Fraser has served as parliamentary secretary to the finance and environment ministers, and frequently squared off with opposition critics in question period.
Marci Ien: Women, Gender Equality and Youth
Marci Ien is now the minister of Women and Gender Equality, filling the cabinet seat left vacant by the defeat of Maryam Monsef.
Ien has also picked up the youth portfolio held in the last Parliament by Bardish Chagger, who has not been reappointed to cabinet.
Ien can be expected to be an effective communicator. She is a former CTV broadcast journalist who co-hosted the daytime talk show The Social.
Ien won a byelection in the Liberal stronghold of Toronto Centre last October, filling the seat left vacant by the departure of former finance minister Bill Morneau.
She rolled to victory in this year’s federal election, despite a challenge from Green Party Leader Annamie Paul, and won more than 50 per cent of the vote.
Mark Holland: leader of the government in the House of Commons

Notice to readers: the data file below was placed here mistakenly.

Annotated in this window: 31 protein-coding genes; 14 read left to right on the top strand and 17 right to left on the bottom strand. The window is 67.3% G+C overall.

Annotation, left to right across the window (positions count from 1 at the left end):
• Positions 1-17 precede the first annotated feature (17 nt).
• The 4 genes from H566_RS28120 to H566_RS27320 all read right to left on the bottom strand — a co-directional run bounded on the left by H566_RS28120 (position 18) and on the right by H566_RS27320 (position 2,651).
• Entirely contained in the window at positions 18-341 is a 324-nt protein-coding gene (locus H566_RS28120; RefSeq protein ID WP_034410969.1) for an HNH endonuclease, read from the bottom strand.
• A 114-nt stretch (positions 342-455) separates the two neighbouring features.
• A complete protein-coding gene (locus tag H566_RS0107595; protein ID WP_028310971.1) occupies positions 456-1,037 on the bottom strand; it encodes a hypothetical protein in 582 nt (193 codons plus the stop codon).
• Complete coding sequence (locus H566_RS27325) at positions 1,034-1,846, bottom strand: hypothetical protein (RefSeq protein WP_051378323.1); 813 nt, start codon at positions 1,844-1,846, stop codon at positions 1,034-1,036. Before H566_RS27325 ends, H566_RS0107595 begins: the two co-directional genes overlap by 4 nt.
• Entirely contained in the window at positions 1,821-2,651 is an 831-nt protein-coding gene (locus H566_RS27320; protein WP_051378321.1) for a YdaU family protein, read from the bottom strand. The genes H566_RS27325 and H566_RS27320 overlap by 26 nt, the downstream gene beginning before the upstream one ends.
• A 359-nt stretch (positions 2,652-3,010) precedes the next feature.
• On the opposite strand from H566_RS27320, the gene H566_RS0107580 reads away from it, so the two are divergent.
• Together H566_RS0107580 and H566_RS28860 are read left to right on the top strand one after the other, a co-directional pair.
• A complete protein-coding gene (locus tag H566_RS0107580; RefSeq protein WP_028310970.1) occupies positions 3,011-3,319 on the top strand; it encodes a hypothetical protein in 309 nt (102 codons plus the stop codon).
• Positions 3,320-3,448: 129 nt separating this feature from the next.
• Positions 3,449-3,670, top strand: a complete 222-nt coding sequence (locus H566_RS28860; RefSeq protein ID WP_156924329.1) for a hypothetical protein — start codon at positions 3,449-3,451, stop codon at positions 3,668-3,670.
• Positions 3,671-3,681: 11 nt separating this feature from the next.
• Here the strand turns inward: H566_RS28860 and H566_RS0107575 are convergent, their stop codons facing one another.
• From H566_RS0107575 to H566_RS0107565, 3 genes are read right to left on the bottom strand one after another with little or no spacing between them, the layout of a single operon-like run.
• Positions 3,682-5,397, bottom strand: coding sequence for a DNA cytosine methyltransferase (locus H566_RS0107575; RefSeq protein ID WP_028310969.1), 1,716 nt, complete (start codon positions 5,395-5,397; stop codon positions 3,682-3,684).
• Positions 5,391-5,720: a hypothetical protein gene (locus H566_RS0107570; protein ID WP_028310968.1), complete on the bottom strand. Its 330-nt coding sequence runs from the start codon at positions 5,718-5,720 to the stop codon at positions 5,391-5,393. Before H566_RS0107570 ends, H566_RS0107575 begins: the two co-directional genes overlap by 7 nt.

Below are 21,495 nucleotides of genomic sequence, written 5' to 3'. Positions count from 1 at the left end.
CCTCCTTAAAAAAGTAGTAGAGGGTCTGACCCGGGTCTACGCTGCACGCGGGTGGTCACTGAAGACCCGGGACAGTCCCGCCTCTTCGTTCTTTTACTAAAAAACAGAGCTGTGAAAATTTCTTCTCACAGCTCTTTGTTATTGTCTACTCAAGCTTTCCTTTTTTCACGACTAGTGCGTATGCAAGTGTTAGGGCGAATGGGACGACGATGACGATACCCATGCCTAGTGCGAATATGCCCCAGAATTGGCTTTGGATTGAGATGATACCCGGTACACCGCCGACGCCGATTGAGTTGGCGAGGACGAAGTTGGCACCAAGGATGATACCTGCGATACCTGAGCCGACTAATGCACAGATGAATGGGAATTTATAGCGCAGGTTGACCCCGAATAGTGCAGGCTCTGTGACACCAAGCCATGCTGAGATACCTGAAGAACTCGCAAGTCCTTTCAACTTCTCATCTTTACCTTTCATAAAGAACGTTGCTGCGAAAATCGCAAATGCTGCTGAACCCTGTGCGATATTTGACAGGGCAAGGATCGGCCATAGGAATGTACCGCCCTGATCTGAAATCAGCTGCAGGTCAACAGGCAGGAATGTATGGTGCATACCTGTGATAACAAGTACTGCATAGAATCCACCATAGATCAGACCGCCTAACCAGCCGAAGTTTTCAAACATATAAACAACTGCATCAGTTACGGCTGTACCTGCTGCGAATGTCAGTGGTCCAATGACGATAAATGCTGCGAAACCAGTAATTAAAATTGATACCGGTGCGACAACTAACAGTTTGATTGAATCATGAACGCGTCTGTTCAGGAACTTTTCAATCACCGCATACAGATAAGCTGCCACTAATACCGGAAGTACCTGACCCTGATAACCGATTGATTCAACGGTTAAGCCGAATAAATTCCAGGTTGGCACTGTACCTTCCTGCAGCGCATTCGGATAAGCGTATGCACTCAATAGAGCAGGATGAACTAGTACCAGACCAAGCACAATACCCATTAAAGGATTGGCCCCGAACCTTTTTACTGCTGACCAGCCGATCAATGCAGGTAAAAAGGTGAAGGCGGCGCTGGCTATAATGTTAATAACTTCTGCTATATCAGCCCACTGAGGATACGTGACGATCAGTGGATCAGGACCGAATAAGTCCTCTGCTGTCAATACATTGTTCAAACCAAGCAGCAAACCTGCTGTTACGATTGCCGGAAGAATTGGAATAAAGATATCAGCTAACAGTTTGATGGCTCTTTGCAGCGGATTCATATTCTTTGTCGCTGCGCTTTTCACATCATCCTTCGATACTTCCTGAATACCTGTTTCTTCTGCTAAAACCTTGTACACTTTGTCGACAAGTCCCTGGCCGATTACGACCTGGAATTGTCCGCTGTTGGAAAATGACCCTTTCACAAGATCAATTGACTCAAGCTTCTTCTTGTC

Longtime MP Mark Holland has finally gotten the call to cabinet as the new government House leader. It’s a role that takes on heightened importance in a minority Parliament, where he will need to negotiate with opposition House leaders to move along the government’s agenda.
Holland was easily re-elected in the Greater Toronto Area riding of Ajax in September. He was first elected in 2004 but defeated in the 2011 election.
Holland returned to the House in 2015 but was not tapped for cabinet. He served instead as the parliamentary secretary to the ministers of Democratic Institutions and Public Safety.
He served as the chief government whip from 2018 until Parliament was dissolved in August.
Gudie Hutchings: Rural Economic Development